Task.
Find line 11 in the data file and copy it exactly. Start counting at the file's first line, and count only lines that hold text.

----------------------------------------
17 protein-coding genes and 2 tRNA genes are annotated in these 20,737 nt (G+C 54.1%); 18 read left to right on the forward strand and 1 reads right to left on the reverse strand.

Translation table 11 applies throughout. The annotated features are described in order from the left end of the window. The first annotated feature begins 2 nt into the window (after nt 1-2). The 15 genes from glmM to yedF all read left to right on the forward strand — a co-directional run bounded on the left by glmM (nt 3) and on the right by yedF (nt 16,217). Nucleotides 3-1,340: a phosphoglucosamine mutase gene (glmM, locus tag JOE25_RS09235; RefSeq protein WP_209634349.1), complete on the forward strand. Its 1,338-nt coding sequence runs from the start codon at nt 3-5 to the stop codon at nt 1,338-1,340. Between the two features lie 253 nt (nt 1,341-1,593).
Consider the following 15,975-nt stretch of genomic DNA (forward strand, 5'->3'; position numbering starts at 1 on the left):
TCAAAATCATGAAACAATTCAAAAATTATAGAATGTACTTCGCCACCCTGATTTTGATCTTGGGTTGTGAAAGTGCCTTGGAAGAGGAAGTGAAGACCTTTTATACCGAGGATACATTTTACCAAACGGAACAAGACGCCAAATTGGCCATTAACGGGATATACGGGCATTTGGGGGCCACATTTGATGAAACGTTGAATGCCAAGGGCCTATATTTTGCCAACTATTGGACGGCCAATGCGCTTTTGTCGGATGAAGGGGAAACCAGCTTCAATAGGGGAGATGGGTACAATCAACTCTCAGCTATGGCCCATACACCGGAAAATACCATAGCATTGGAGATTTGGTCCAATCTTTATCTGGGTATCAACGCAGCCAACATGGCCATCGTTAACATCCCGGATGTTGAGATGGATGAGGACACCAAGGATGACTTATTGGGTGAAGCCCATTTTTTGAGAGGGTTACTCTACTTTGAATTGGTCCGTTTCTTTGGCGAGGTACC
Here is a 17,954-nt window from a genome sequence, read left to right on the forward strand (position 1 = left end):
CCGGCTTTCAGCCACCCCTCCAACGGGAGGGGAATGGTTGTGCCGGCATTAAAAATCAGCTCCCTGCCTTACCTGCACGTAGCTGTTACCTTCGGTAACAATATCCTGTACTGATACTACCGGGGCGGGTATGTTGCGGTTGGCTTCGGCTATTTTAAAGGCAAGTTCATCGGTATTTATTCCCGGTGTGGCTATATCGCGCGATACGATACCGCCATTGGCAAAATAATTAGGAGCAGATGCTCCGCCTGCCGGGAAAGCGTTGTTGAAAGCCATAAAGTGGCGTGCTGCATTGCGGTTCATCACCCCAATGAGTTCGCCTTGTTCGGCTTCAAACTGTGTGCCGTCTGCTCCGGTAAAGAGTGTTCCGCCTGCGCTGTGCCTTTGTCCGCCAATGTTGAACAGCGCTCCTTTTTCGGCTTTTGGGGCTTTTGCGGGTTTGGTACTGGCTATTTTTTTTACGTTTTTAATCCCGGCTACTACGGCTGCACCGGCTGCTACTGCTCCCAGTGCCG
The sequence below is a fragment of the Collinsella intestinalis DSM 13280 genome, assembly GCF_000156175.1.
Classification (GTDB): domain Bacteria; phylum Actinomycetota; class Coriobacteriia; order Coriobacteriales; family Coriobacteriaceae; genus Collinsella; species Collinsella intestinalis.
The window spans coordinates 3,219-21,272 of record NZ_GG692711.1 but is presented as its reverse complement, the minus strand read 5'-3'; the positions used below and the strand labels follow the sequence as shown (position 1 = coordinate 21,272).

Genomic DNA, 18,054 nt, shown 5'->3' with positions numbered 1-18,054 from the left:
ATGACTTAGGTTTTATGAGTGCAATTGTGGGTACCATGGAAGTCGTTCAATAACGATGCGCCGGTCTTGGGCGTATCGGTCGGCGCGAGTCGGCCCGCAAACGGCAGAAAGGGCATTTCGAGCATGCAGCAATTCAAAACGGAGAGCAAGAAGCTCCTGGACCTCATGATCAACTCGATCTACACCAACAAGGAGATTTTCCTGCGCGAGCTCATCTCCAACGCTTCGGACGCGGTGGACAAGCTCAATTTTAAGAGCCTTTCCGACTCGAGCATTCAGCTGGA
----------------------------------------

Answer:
ATGACTTAGGTTTTATGAGTGCAATTGTGGGTACCATGGAAGTCGTTCAATAACGATGCGCCGGTCTTGGGCGTATCGGTCGGCGCGAGTCGGCCCGCAAACGGCAGAAAGGGCATTTCGAGCATGCAGCAATTCAAAACGGAGAGCAAGAAGCTCCTGGACCTCATGATCAACTCGATCTACACCAACAAGGAGATTTTCCTGCGCGAGCTCATCTCCAACGCTTCGGACGCGGTGGACAAGCTCAATTTTAAGAGCCTTTCCGACTCGAGCATTCAGCTGGA